Things picking up as Legislature begins week 5 | NevadaAppeal.com

Things picking up as Legislature begins week 5

By SANDRA CHEREB

Associated Press

School reforms, prisons, concealed weapons, water rights, gender identity, helmet laws and more budget reviews are scheduled as the Nevada Legislature enters the fifth week of a 120-day session.

On Monday the Senate Judiciary Committee will take up SB180, a bill that would allow enhanced penalties for crimes committed because of a victim’s actual or perceived gender identity or expression. Nevada’s sovereignty from federal mandates is the topic of a joint resolution to be discussed by the Senate Government Affairs Committee. SJR6, sponsored by Republicans in both the Senate and Assembly, denounces federal legislation that directs states to comply under threat of sanctions.

The Senate Select Committee on Economic Growth and Employment will hear presentations on emerging technologies and renewable energy in Nevada, while the Assembly Commerce and Labor Committee takes up AB90, concerning prohibitions against abusive conduct in the workplace.

Nevada Supreme Court Chief Justice Michael Douglas delivers a speech to lawmakers Monday night on the state of the judiciary.

On Tuesday, Assembly Judiciary considers AB205, which would exempt veterans and National Guard reservists from the 21-year-old age limit to acquire a concealed weapons permit. The bill would also require sheriffs to conduct investigations before renewing a permit, abolish a requirement to re-qualify for a renewal, and raise fees from $25 to no more than $60.

Senate Judiciary will hear SB201, which would establish an ombudsman for offenders within the attorney general’s office to oversee inmate complaints. SB217 would require public disclosure of cases and names of offenders being considered for pretrial release.

AB200, a bill to allow brew pubs to obtain a special permit to transport their own frothy malt beverages to charitable or nonprofit events, is before Assembly Taxation, while Assembly Legislative Operations and Elections is scheduled to consider AJR5 of the 2009 session. The proposed constitutional amendment would authorize the Legislature to convene special sessions, a power currently reserved for the governor.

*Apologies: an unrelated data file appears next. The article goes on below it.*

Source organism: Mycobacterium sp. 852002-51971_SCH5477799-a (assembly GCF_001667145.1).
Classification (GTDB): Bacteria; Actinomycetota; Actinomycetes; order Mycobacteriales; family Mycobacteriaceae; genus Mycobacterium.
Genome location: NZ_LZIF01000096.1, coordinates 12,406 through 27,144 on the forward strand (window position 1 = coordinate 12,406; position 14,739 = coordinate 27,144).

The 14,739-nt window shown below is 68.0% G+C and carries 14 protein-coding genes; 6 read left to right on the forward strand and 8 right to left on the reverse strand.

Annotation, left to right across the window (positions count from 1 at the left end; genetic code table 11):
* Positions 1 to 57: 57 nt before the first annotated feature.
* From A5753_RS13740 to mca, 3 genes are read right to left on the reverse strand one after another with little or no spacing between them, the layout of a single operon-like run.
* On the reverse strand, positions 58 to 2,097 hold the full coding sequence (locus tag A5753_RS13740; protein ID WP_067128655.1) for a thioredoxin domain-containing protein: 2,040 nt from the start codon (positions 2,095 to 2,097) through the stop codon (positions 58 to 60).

Another bill to outlaw texting and driving will be considered by Assembly Transportation. AB151 is one of three bills introduced so far addressing using cell phones or other devices while behind the wheel.

Water rights, the state engineer and permit fees will be discussed Wednesday in Assembly Government Affairs, while Assembly Judiciary considers AB93, a bill setting up a pilot program creating intermediate facilities to provide intense treatment for probation violators or others offenders with serious drug or alcohol addictions. AB135, on the committee’s agenda for Thursday, would prevent a judge from sending an offender to prison for violating probation unless another crime is committed.

Joint panels Wednesday hear more presentations for school district superintendents, while the Senate Education Committee will consider several school reform measures. SB39 extends probationary periods for teachers and administrators; SB196 expands empowerment schools; and SB35 deals with student achievement reporting. Another bill, SB96, requires Millennium Scholarship recipients to perform community service.

You’ll need a $10 permit to pick up shed antlers from big game animals if you don’t have a Nevada hunting license under SB102, to be heard Wednesday by Senate Natural Resources. The bill also orders regulations for commercial gathering of antlers and fees up to $1,500. Another bill, SB108, increases fees for boat registration decals.

Thursday, mental health and cultural affairs budgets will be discussed by Assembly Ways and Means and Senate Finance subcommittees.

The Assembly Natural Resources, Agriculture and Mining Committee gets an overview from the state Board of Wildlife Commissioners, while joint Assembly and Senate Legislative Operations and Elections committees hear presentations on redistricting.

Motorcyclists over 21 who’ve had their motorcycle license for more than year and took safety courses would no longer have to wear a helmet in Nevada under SB177, to be considered Thursday by Senate Transportation. The bill also repeals the helmet law for motorcycle passengers over the age of 21.

On Friday, joint money panels consider budgets for the Department of Corrections.